Victoria Yeates: Really, when it comes to studying the play, you need to treat it as though you"re an investigator. You need to find out lots of things about your character so I would always ask questions such as "what does my character say about me and what do other people say about my character?" and then you write it all down and that gives you an idea of who she is. But you have to be aware that some people might lie: in the case of Elizabeth in The Crucible, Abigail lies about her. So it"s a case of unpicking the truth and discovering emotionally where they start and where they end. 

TBM: What is the biggest challenge for you in playing Elizabeth?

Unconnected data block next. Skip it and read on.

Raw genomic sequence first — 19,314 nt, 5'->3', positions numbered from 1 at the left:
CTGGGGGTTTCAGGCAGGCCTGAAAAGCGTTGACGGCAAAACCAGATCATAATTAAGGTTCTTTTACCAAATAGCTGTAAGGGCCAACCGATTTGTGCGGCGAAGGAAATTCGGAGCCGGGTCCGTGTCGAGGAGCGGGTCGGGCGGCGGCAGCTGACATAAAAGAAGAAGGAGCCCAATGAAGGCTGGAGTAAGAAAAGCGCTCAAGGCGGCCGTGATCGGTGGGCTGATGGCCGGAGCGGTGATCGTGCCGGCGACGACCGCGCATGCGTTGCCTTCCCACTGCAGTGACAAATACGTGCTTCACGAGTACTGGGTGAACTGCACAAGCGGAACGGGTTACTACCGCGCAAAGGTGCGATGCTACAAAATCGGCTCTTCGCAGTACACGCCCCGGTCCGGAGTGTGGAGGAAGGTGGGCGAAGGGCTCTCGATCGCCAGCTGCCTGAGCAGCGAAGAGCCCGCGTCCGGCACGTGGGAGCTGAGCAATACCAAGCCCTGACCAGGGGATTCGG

Victoria Yeates: It"s hard because, at the beginning of the play, she"s so conflicted; she has five things going on at the same time. She loves her husband John but he has been unfaithful to her so you see her as being aggressive, defensive, guilty, scared that he might leave her and on top of that she also wants to be the best wife to him. It"s what happens when someone is having an affair but here the stakes are so high and she doesn't know how to express herself. It"s a complicated part but it makes it really interesting. 

Call The Midwife Babies & Best Moments - Victoria Yeates Interview

TBM: How do you feel about slipping out of the nun"s habit and into a buttoned-up Puritan frock? Do you long to play a part where you can be glamorous and extroverted?